Thursday, April 17, 2014

The Band Played On

by D. Kern Holoman
Alfred Cortot and Wihelm Kempff
 during the concert de clôture,
 Exposition Arno Breker
Orangerie, 1 August 1942.
Akademie der Künste, Berlin.
Even if you don't read a word of French, find and peruse a copy of this book for the pictures. La Musique à Paris sous l'Occupation (ed. Myriam Chimènes and Yannick Simon, Cité de la Musique / Librairie Arthème Fayard, 2013) presents the contributions to a colloquium of the same name that took place in Paris, 1314 May 2013—spoken version to book form in about six months. In some respects this constitutes a sequel to the precedent conference and widely admired book La Vie musicale sous Vichy (ed. Chimènes, 2001, rpt. 2004).

But the impressive extent and depth of the research ("scientific research," the French would say), documentation, and analysis of musical life in occupied Paris that has taken place in the dozen years separating the two conferences took me by surprise: all the periodicals scoured cover-to-cover, hundreds of archives—the Radio, the embassies, the concert societies—plumbed, pictures and recordings galore.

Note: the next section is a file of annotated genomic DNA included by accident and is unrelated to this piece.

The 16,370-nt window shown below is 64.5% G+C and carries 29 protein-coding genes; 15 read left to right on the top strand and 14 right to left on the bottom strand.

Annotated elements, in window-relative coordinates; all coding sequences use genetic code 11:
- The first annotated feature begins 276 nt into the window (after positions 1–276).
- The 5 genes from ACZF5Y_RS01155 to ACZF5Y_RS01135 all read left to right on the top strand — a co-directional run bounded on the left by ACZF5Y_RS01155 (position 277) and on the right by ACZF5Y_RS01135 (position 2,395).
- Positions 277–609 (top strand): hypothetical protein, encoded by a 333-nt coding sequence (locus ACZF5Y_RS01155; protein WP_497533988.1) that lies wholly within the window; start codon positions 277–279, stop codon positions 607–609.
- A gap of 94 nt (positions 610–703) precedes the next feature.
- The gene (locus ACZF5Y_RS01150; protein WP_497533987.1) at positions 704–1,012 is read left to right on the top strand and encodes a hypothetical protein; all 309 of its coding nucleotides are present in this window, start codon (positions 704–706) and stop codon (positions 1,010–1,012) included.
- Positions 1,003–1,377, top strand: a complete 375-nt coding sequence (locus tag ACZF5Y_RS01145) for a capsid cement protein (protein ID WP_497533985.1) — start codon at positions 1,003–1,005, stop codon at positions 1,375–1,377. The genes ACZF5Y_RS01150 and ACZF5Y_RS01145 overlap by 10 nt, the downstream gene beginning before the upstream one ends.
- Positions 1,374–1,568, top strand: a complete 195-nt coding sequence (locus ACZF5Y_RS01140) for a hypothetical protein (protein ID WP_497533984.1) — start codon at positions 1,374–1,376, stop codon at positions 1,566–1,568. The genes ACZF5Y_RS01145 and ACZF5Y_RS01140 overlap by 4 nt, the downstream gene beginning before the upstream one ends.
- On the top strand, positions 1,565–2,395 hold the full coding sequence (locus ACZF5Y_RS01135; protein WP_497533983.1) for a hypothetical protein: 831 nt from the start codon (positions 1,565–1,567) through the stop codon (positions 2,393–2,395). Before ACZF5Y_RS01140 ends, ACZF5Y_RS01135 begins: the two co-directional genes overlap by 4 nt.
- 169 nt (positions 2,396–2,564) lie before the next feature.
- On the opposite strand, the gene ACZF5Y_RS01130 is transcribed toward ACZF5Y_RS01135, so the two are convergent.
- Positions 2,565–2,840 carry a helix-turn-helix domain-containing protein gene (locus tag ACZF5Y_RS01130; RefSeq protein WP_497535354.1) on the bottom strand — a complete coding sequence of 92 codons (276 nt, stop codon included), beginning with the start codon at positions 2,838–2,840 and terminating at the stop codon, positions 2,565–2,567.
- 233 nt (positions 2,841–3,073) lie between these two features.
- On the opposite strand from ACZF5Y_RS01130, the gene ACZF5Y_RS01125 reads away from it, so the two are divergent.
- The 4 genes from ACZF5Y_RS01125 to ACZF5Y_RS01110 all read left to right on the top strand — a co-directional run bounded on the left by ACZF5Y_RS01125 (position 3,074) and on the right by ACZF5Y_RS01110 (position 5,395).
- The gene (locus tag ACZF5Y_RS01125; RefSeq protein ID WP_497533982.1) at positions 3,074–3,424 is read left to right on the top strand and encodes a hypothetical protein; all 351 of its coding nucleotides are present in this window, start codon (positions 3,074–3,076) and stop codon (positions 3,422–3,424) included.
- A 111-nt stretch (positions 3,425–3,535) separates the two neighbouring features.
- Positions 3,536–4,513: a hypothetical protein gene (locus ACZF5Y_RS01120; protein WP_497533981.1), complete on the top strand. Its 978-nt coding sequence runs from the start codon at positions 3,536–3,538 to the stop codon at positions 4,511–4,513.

Many of the twenty or so contributions were, to a greater or lesser degree, eyebrow raising, perhaps most notably Yves Balmer and Christopher Brent Murray's reconstruction of Messiaen's activities in 1941, correcting the composer's liberally decorated accounts of his imprisonment and repatriation (and, thus, the history of such works as Visions de l'Amen). And, to no one's surprise, the polemics over wartime behaviors are far from done: the cases of Florent Schmitt and Jacques Chailley, for instance, remain the focus of sometimes heated debate.

Winifred Wagner at a reception
 at the German Embasssy, May 1941
La Semaine, 5 June 1941.

Meanwhile, as everybody knew already, concert life (and many other features of traditional Parisian culture) stumbled along, affording those who could gain admission some comfort and solace—and, for those who cared to mingle with the occupiers, the usual luxuries. Yet somehow, for me, the photographs (gathered between pp. 106 and 107) made these chapters come alive in a way I'd not experienced before: the stark juxtapositions of the concert room and the street below, and the agonizing conflicts of principle faced by music-providers week in and week out. “Anyone who was not there,” thought Simone de Beauvoir, “has little right to criticize those who were.”

Von Karajan and Rudolf Schleier,
German Consul General, same party.
Germaine Lubin, same party.

D. Kern Holoman is curator of Musicology Now.

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